If you’re taking pre-workout daily, you should modify other factors in your day like switching to decaf coffee, choosing caffeine-free energy drinks (like caffeine-free Bang), and avoiding caffeinated fat burners.
Taking products with caffeine and other stimulants before bed can negatively impact sleep. Some ingredients you might not realize are stimulants include:
- Yohimbine – works by stimulating your “fight or flight” nervous system which releases adrenaline and noradrenaline
- Theacrine (Teacrine®) – a naturally occurring compound that affects the brain similar to caffeine and is used for wakefulness and improving memory
- Guarana – works similarly to caffeine by stimulating the heart and central nervous system
Impact On Sleep Quality
When I talk to customers in my supplement store about possible side effects of taking pre-workout in the evening, they often shoot back with “Oh, caffeine doesn’t affect me. I can drink a pot of coffee and fall asleep.”
This is a huge red flag for multiple reasons I’ll discuss below.
Aside from that, being able to fall asleep quickly is not the only indication of good sleep. There are other indicators of sleep quality such as staying asleep throughout the night and getting into multiple sleep phases.
One study showed that caffeine taken even six hours before bedtime affected total sleep time by approximately 1 hour. Another study indicated that caffeine taken in the evening reduced how quickly participants fell asleep and reduced their total sleep time and the quality of sleep they got.
That last part is key because even if you feel like you are falling asleep quickly, your quality of sleep might be poor. For example, you may not spend enough time in the non-REM sleep phase (also called NREM or deep sleep).
The body releases a lot of human growth hormone (hGH) during NREM. HGH helps to maintain, build, and repair the body’s tissues and organs.
If you’re not getting as much deep sleep, you’re missing out on essential recovery and muscle growth. You’ll also feel more tired the next morning, which can impact your results in the gym.
- Pre-workout can also cause symptoms like naseua. Learn more about why this happens and how you can fix it in my article Pre Workout Sickness: How Common Is It, Causes, & How To Fix.
Should You Cycle Pre-Workout?
From a health perspective, cycling your pre-workout isn’t necessary. However, there are two ways you can optimize results and minimize the effects of caffeine tolerance.
Option 1: Don’t Use a Stimulant-Based Pre-Workout Daily
The best way to avoid caffeine tolerance and dependency is to not take caffeine every single day. There are a few ways to navigate this.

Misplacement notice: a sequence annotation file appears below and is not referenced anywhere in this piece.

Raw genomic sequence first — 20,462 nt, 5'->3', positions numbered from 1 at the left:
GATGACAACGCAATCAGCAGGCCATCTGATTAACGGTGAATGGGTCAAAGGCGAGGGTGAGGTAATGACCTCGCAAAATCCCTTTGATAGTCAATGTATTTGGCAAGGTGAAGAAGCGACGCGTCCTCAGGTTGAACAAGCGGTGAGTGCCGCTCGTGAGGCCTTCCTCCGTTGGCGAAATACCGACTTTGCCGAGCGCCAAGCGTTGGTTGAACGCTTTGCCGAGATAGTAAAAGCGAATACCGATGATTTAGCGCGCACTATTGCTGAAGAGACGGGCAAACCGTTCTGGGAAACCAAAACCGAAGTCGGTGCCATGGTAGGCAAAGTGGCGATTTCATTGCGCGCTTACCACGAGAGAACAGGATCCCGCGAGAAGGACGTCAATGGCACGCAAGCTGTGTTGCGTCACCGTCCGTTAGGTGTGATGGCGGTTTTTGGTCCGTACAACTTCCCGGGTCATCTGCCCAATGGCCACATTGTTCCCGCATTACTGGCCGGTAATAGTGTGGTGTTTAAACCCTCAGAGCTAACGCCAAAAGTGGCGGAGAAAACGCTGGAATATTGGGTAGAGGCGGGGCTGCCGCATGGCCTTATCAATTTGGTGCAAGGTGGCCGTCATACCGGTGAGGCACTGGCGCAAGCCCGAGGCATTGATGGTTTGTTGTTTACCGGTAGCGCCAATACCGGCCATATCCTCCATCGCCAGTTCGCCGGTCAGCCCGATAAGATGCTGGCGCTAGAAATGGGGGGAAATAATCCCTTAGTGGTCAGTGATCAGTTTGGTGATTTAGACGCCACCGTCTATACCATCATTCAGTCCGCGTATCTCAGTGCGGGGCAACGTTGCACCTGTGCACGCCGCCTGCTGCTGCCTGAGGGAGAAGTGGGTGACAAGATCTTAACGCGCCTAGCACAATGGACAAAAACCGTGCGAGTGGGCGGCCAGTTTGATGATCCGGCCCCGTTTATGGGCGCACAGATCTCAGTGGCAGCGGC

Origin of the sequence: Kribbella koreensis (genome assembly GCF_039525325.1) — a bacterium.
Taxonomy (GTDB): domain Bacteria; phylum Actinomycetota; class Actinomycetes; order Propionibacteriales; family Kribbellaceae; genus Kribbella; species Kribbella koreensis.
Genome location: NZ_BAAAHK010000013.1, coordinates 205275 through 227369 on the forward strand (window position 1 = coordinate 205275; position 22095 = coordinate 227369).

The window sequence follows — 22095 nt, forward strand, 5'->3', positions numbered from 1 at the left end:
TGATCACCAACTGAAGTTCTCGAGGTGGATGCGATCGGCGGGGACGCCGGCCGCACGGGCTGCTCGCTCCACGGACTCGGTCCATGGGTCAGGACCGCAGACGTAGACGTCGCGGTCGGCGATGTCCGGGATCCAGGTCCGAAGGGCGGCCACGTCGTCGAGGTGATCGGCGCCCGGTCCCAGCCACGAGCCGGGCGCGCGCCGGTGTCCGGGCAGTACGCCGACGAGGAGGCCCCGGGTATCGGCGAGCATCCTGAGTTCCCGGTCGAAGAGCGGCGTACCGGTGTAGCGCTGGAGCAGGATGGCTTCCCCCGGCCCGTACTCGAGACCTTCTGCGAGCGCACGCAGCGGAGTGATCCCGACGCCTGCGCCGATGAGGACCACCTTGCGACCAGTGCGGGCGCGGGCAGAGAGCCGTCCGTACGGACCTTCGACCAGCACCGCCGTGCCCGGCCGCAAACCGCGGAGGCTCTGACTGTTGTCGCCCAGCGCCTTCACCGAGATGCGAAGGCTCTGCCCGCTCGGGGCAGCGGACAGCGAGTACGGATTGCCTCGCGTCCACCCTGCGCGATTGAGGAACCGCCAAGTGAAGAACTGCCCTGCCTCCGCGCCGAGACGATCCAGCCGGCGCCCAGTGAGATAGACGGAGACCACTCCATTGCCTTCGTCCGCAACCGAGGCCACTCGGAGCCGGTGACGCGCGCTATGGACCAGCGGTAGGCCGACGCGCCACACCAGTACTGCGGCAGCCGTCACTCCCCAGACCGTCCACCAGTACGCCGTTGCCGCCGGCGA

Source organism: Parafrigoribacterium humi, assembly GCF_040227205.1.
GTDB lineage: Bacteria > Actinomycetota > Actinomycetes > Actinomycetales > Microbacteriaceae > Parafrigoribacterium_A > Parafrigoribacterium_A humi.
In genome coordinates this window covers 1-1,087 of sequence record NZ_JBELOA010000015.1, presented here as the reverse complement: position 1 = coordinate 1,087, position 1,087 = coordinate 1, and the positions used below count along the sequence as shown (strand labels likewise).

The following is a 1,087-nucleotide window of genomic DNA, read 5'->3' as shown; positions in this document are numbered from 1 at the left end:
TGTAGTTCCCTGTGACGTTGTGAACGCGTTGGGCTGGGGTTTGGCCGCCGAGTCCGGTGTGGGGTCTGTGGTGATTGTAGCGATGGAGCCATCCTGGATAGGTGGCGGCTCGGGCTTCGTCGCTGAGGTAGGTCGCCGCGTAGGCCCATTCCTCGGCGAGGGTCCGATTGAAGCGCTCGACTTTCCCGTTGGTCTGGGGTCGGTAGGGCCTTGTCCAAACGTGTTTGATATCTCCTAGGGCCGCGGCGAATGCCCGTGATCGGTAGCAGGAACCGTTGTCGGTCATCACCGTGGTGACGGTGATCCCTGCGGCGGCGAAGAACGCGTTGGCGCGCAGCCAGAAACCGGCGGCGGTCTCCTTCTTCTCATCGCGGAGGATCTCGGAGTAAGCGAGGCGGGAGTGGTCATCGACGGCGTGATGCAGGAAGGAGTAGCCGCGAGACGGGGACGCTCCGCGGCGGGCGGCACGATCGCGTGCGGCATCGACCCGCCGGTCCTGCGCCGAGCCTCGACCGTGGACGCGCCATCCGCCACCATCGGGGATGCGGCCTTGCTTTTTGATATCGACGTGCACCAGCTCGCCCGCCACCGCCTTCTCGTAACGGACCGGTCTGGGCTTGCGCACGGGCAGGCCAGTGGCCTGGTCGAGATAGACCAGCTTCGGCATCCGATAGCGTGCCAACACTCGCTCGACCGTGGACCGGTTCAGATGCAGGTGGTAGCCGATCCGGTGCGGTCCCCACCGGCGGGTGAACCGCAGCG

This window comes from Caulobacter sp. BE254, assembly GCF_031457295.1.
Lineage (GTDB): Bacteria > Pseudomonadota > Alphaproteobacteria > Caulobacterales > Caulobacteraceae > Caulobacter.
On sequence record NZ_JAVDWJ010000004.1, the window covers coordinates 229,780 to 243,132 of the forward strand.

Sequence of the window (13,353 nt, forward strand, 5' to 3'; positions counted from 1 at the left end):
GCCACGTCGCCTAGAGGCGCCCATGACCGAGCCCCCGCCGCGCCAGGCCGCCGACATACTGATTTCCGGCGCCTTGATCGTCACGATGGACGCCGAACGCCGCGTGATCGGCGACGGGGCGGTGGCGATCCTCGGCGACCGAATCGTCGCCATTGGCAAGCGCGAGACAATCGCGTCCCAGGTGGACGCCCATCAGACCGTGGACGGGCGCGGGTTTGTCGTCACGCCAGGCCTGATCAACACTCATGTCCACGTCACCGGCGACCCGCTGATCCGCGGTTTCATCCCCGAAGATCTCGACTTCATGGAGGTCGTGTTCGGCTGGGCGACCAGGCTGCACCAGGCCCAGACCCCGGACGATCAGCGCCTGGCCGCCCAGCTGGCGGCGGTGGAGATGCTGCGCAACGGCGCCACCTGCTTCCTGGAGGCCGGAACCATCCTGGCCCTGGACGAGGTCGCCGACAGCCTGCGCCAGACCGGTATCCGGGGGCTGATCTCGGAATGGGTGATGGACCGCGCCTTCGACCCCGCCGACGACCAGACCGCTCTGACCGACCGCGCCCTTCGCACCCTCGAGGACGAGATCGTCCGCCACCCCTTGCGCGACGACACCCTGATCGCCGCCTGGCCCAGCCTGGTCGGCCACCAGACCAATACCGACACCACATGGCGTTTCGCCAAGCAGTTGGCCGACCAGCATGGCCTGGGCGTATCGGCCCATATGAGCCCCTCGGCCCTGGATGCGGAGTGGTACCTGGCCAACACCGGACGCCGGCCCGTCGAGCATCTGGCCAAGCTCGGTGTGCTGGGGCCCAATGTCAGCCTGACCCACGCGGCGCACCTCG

First, you could buy a caffeine-free pre-workout and supplement with coffee or caffeine pills only on days when you really need the additional energy boost, up to a maximum of four days per week.
On days when you are not taking caffeine with your pre-workout, you should avoid caffeine altogether (including coffee, fat burners, and energy drinks) to avoid developing a caffeine dependence.
Another option is to buy a caffeinated pre-workout and a caffeine-free pre-workout and alternate them throughout the week, depending on what your needs are for that particular day (for example, using the caffeine-free option for evening workouts).
A third option is to buy a caffeinated pre-workout and also buy any ingredients that you want to get effective doses of individually (like creatine or beta-alanine for athletic performance or citrulline for blood flow). With this strategy, you would use your caffeinated pre-workout occasionally but take your other products on a more consistent basis.
- Related Article: Why You Shouldn’t Drink Pre-Workout Without Working Out
Option 2: Take a Caffeinated Pre-Workout for 3-4 weeks, Then Take One Week Off
In order to reset your tolerance, coffee researcher Joseph Rivera recommends cutting your caffeine intake by 50% per day every day. By the end of the week, you should be back to where you were before you started taking caffeine.
For example, if you’ve been taking 400mg daily in your pre-workout, start by taking 200mg. The next day, take 100mg. The following day you’d take 50mg, then 25mg, and so on. This appears to be the “sweet spot” between resetting your tolerance and minimizing withdrawal symptoms.
Alternatively, you could just quit cold turkey for a week or two, wait for the withdrawal symptoms to subside, and then pick it back up again. It’s likely that the symptoms will subside within a couple of days, but it’s possible that you’re part of the population who experiences them for up to 9 days.
Neither method is perfect; one is more meticulous while the other might lead to more side effects. The best method is whichever one suits you best.
When To Know If You Need To Take A Break From Pre Workout
There are three main indications that you need to take a break from pre-workout:
You Stop Feeling Its Effects
Quite frankly, if you’re not feeling any effects or benefits from your pre-workout supplement, stop wasting your money.
If you have reached a point where you are no longer feeling the energy, strength, or pump effects and are considering taking more than the recommended dose to feel its effects, then it’s time to take a break.